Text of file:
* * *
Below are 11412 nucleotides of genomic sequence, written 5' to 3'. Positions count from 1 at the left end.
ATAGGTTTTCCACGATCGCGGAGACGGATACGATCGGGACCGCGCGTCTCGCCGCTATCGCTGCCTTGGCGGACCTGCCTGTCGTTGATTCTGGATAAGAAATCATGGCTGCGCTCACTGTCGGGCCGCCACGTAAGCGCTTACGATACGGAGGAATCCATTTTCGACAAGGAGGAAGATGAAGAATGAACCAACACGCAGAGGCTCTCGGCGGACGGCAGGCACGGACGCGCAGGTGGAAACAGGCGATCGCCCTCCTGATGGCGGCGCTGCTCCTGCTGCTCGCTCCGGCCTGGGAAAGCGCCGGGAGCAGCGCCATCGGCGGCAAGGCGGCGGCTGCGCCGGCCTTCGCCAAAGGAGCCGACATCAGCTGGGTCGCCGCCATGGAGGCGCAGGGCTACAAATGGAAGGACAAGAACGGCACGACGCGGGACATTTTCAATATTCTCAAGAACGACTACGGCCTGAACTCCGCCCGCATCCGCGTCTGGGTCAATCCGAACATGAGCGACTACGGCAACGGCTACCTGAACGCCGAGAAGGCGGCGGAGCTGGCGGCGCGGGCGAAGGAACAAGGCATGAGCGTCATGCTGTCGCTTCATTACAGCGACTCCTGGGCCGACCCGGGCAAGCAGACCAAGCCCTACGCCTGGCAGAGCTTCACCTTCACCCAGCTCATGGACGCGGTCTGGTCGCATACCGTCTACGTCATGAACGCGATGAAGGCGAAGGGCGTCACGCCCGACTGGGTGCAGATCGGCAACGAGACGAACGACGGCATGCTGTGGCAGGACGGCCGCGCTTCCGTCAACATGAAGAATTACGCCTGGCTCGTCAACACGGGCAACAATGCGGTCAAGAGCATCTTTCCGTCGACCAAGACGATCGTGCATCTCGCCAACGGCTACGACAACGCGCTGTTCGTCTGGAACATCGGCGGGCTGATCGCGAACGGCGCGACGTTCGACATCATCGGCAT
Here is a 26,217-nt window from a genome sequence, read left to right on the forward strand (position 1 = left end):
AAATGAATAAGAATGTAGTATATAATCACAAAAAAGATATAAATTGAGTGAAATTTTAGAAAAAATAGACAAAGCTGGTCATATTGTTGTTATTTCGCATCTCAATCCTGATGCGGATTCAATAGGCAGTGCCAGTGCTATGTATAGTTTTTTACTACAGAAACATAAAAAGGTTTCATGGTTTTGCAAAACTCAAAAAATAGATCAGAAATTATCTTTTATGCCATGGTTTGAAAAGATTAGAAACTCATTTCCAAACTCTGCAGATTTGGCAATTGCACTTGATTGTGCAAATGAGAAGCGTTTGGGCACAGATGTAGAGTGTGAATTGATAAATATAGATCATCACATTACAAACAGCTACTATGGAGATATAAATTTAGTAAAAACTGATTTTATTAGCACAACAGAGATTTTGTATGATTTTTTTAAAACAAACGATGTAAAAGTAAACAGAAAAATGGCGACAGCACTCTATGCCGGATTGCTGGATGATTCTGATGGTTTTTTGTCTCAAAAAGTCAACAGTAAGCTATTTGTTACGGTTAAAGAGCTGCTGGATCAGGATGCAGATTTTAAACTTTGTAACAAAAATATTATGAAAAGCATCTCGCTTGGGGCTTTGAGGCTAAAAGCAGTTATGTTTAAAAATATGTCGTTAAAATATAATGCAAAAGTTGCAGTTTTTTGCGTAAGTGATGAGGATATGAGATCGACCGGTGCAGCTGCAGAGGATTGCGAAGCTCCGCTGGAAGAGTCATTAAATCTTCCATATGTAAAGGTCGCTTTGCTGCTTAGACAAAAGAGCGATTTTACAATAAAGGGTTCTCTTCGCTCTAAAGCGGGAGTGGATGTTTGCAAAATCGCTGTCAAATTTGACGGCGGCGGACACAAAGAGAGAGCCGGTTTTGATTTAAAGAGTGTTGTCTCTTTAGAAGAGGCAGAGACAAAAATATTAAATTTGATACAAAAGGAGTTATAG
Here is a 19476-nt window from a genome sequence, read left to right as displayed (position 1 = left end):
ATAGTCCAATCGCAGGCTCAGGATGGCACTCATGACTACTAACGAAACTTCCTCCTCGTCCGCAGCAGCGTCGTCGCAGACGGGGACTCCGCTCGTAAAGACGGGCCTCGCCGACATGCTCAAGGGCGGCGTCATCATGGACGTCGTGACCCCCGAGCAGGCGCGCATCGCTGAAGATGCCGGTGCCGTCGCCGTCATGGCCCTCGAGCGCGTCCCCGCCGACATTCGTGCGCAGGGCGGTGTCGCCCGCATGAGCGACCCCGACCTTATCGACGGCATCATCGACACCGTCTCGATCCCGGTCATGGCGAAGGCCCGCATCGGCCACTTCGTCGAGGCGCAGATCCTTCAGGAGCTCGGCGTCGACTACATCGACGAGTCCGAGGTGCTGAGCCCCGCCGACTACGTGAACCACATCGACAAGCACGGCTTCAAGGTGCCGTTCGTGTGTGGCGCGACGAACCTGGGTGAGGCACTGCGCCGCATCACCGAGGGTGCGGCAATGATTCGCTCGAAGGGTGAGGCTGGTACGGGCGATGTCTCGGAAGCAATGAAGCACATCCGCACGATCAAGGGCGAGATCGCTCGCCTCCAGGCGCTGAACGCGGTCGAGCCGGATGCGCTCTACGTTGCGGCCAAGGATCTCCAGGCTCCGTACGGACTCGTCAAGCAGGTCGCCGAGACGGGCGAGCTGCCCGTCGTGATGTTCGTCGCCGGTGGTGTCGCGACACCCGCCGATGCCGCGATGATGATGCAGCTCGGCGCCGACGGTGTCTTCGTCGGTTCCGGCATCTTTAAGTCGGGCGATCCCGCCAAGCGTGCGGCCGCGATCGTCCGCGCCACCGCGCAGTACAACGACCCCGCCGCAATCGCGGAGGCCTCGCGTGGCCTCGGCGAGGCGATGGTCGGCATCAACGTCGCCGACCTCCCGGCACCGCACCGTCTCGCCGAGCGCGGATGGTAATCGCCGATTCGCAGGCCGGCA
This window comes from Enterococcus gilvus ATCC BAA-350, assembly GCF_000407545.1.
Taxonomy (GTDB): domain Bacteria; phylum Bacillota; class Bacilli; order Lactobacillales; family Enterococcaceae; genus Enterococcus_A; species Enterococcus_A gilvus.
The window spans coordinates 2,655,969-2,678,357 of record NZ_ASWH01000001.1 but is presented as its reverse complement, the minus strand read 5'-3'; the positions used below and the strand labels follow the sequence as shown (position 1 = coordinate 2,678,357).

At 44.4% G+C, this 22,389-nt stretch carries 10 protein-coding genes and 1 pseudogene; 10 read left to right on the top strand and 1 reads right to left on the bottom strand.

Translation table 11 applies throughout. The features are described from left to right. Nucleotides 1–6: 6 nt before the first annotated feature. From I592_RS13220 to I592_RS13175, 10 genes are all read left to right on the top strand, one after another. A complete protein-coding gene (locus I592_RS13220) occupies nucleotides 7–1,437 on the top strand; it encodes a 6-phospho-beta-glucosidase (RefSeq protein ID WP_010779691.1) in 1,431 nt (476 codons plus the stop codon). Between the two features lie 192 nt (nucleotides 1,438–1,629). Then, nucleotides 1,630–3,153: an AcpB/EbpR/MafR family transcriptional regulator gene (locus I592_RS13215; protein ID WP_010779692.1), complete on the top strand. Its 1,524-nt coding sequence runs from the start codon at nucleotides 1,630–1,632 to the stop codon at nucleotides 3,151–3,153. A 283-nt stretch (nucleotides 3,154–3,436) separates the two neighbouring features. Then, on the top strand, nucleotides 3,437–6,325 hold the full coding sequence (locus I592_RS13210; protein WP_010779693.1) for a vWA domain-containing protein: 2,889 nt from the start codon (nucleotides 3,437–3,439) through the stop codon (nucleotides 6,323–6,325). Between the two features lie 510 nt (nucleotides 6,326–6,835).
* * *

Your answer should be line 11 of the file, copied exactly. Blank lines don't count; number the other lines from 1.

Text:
Translation table 11 applies throughout. The features are described from left to right. Nucleotides 1–6: 6 nt before the first annotated feature. From I592_RS13220 to I592_RS13175, 10 genes are all read left to right on the top strand, one after another. A complete protein-coding gene (locus I592_RS13220) occupies nucleotides 7–1,437 on the top strand; it encodes a 6-phospho-beta-glucosidase (RefSeq protein ID WP_010779691.1) in 1,431 nt (476 codons plus the stop codon). Between the two features lie 192 nt (nucleotides 1,438–1,629). Then, nucleotides 1,630–3,153: an AcpB/EbpR/MafR family transcriptional regulator gene (locus I592_RS13215; protein ID WP_010779692.1), complete on the top strand. Its 1,524-nt coding sequence runs from the start codon at nucleotides 1,630–1,632 to the stop codon at nucleotides 3,151–3,153. A 283-nt stretch (nucleotides 3,154–3,436) separates the two neighbouring features. Then, on the top strand, nucleotides 3,437–6,325 hold the full coding sequence (locus I592_RS13210; protein WP_010779693.1) for a vWA domain-containing protein: 2,889 nt from the start codon (nucleotides 3,437–3,439) through the stop codon (nucleotides 6,323–6,325). Between the two features lie 510 nt (nucleotides 6,326–6,835).